Former NHL goaltender Clint Malarchuk delivers message of hope, recovery to lakecity audience

Clint Malarchuk (from right), stands alongside Denisiqi Services Society program manager Crystal Wells, Denisiqi Services Society community relations manager Neil Burrows and Bill McGinnis of the Cariboo Friendship Society Wednesday morning prior to Malarchuk’s presentation on mental health advocacy at the Gibraltar Room. (Greg Sabatino photos)

Growing up a cowboy, former NHL goaltender Clint Malarchuk was taught to be tough.

Malarchuk was in Williams Lake Wednesday giving a pair of presentations at the Gibraltar Room as an advocate for mental health on his life in, and after, the NHL while struggling with anxiety, depression, obsessive compulsive disorder and suicide.

Born and raised in Alberta and now living in Nevada, Malarchuk, 58, told the Tribune he’s passionate about the issues people suffer with and wants to share his story with the hope of helping those affected recover.

The presentations — one for adults and another for youth — were put on by Denisiqi Services Society and partners Punky Lake Wilderness Camp Society, the Cariboo Friendship Centre and the Tshilqot’in National Government.

“My story helps people feel they’re not alone and can get help,” Malarchuk said, noting he speaks in roughly 50 different communities a year in Canada and the U.S.

Malarchuk played 12 seasons in the NHL with the Quebec Nordiques, the Washington Capitals and the Buffalo Sabres. After retiring he went on to coach with four NHL teams.

In 1989, Malarchuk was involved in one of the most infamous, gruesome sports injuries in history while playing with the Sabres when a skate blade from an opposing St. Louis Blues player slashed his carotid artery on his neck.

READ MORE: Former NHL goaltender Clint Malarchuk to share inspiring story in lakecity

Already dealing with mental health issues, however, translating his obsessive compulsive disorder into work ethic on the ice, Malarchuk began to spiral downward.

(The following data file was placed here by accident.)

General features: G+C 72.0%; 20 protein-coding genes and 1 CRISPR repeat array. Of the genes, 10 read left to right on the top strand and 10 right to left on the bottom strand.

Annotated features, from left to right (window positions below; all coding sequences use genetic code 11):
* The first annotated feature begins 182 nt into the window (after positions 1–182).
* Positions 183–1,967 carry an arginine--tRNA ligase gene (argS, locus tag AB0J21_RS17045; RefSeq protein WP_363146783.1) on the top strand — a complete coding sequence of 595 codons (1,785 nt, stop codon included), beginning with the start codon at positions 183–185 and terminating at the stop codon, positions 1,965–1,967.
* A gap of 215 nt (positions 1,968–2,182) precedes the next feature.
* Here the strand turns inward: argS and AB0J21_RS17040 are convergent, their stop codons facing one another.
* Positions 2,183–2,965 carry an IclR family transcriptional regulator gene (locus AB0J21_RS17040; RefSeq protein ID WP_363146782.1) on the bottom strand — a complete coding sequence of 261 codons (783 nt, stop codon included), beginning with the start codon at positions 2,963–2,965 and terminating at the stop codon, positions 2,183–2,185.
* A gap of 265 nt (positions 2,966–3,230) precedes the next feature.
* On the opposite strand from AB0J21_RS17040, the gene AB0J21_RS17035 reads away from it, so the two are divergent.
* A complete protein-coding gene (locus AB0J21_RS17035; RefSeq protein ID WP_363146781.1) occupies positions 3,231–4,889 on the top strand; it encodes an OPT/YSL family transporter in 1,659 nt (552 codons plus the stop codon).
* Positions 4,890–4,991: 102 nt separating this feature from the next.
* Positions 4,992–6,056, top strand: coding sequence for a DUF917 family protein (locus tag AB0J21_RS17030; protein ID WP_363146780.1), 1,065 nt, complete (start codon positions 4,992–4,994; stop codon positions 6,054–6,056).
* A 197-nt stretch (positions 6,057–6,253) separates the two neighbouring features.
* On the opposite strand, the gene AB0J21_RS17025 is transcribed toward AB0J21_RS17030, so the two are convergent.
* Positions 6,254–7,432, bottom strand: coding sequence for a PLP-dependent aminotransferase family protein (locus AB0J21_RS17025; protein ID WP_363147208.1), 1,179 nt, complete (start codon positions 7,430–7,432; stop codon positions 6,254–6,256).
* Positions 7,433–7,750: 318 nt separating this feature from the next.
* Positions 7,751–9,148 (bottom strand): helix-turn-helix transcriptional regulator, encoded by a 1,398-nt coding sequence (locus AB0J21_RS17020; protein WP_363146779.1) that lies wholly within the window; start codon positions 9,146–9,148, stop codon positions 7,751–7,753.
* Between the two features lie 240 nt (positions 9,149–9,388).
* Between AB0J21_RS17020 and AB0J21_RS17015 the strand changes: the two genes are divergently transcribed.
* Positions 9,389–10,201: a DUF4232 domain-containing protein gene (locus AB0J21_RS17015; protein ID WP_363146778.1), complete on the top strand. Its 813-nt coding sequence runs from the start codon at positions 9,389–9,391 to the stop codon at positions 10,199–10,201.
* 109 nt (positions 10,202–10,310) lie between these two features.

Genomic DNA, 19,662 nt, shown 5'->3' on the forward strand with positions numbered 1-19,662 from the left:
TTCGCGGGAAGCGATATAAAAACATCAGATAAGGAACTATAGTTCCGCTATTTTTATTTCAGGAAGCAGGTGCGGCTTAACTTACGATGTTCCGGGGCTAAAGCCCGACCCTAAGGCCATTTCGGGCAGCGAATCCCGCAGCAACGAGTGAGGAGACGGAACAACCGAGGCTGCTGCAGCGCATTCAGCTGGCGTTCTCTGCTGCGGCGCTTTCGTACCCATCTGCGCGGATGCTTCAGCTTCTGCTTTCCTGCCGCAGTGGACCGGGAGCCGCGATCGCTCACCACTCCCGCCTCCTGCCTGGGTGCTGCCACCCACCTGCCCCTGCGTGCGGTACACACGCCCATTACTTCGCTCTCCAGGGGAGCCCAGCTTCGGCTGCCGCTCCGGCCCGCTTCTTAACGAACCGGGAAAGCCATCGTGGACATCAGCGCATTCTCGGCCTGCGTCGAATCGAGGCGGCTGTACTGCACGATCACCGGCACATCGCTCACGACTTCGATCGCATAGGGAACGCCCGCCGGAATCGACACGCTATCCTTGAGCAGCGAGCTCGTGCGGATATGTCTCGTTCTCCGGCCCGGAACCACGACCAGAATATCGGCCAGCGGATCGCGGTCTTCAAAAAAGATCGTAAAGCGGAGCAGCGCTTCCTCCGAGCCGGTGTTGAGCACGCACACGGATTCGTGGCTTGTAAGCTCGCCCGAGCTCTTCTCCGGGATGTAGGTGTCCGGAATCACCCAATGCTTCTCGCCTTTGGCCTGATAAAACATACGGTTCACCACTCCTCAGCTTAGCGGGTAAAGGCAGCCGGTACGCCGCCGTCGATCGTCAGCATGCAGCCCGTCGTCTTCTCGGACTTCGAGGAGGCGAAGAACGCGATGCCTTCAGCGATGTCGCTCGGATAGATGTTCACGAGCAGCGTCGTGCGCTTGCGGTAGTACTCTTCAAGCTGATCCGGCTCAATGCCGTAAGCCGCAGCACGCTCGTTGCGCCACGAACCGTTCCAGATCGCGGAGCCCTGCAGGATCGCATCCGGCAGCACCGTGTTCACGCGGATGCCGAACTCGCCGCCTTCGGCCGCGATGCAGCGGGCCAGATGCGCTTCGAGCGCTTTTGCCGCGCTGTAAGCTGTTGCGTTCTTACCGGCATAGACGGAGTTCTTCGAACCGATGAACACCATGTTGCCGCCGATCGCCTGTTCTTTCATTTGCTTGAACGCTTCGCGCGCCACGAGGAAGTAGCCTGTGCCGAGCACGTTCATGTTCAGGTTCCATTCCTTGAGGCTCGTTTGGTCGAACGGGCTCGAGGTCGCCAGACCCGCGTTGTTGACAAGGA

Malarchuk said had the skate blade cut one quarter of an inch deeper, he would have died instantly.

“I was back to play in the NHL in just 10 days,” he said, noting while the support and admiration from the Buffalo fans helped him through his return to the ice, he never dealt with underlying issues regarding the incident.

Malarchuk, still suffering years later following his career, attempted to take his own life in October of 2008 where he suffered a self-inflicted gunshot wound that would, ultimately, require surgery to repair his jaw, tongue, mouth and palate.

“The OCD had become so enormous,” he said. “I was self medicating with alcohol, and today I still have a bullet lodged in my skull but, after I survived that, I knew I had a purpose.”

Also having a passion for horses and animals, Malarchuk competed during his NHL career in bareback riding and bull riding in the Calgary and Alberta area.

Malarchuk said he’s never attended a Williams Lake Stampede, however, has heard it’s ‘the best thing going.’

“I never got the pleasure of riding here,” he said. “But all my friends who had said it’s one of the best rodeos around.”

Following his NHL career Malarchuk went to school to become a horse dentist and chiropractor.